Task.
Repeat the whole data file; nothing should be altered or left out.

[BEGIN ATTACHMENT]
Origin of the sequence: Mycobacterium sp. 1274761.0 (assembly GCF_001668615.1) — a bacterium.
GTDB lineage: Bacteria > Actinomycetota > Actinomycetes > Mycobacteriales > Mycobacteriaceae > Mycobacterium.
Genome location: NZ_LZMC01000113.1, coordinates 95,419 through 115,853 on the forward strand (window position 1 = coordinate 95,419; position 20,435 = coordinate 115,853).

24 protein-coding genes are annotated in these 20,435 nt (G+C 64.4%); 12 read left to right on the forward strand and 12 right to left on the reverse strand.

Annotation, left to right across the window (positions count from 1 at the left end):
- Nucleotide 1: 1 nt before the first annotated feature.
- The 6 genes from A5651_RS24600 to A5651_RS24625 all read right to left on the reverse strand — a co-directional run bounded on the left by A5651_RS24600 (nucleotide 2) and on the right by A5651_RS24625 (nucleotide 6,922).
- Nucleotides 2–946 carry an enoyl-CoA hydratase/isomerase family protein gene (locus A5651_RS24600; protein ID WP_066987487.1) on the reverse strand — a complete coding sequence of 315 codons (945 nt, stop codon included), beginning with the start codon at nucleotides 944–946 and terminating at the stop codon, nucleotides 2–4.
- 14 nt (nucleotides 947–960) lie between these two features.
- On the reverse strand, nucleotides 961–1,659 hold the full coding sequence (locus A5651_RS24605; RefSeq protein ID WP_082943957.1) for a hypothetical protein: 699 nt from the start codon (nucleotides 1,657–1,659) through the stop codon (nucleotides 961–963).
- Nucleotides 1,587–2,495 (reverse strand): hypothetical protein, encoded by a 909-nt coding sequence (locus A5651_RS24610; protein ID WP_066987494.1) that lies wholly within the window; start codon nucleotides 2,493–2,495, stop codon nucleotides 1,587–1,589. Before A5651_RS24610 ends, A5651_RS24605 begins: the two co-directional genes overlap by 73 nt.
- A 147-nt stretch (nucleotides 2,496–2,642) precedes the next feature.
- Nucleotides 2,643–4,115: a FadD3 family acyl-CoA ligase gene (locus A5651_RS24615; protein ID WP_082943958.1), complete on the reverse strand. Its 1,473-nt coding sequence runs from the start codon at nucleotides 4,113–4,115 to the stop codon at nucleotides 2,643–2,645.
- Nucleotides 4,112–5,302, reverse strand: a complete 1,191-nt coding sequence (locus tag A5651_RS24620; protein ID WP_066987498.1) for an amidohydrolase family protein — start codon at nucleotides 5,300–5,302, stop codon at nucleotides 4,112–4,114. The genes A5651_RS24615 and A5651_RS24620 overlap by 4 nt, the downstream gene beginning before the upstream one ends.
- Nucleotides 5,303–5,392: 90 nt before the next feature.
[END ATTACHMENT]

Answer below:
Origin of the sequence: Mycobacterium sp. 1274761.0 (assembly GCF_001668615.1) — a bacterium.
GTDB lineage: Bacteria > Actinomycetota > Actinomycetes > Mycobacteriales > Mycobacteriaceae > Mycobacterium.
Genome location: NZ_LZMC01000113.1, coordinates 95,419 through 115,853 on the forward strand (window position 1 = coordinate 95,419; position 20,435 = coordinate 115,853).

24 protein-coding genes are annotated in these 20,435 nt (G+C 64.4%); 12 read left to right on the forward strand and 12 right to left on the reverse strand.

Annotation, left to right across the window (positions count from 1 at the left end):
- Nucleotide 1: 1 nt before the first annotated feature.
- The 6 genes from A5651_RS24600 to A5651_RS24625 all read right to left on the reverse strand — a co-directional run bounded on the left by A5651_RS24600 (nucleotide 2) and on the right by A5651_RS24625 (nucleotide 6,922).
- Nucleotides 2–946 carry an enoyl-CoA hydratase/isomerase family protein gene (locus A5651_RS24600; protein ID WP_066987487.1) on the reverse strand — a complete coding sequence of 315 codons (945 nt, stop codon included), beginning with the start codon at nucleotides 944–946 and terminating at the stop codon, nucleotides 2–4.
- 14 nt (nucleotides 947–960) lie between these two features.
- On the reverse strand, nucleotides 961–1,659 hold the full coding sequence (locus A5651_RS24605; RefSeq protein ID WP_082943957.1) for a hypothetical protein: 699 nt from the start codon (nucleotides 1,657–1,659) through the stop codon (nucleotides 961–963).
- Nucleotides 1,587–2,495 (reverse strand): hypothetical protein, encoded by a 909-nt coding sequence (locus A5651_RS24610; protein ID WP_066987494.1) that lies wholly within the window; start codon nucleotides 2,493–2,495, stop codon nucleotides 1,587–1,589. Before A5651_RS24610 ends, A5651_RS24605 begins: the two co-directional genes overlap by 73 nt.
- A 147-nt stretch (nucleotides 2,496–2,642) precedes the next feature.
- Nucleotides 2,643–4,115: a FadD3 family acyl-CoA ligase gene (locus A5651_RS24615; protein ID WP_082943958.1), complete on the reverse strand. Its 1,473-nt coding sequence runs from the start codon at nucleotides 4,113–4,115 to the stop codon at nucleotides 2,643–2,645.
- Nucleotides 4,112–5,302, reverse strand: a complete 1,191-nt coding sequence (locus tag A5651_RS24620; protein ID WP_066987498.1) for an amidohydrolase family protein — start codon at nucleotides 5,300–5,302, stop codon at nucleotides 4,112–4,114. The genes A5651_RS24615 and A5651_RS24620 overlap by 4 nt, the downstream gene beginning before the upstream one ends.
- Nucleotides 5,303–5,392: 90 nt before the next feature.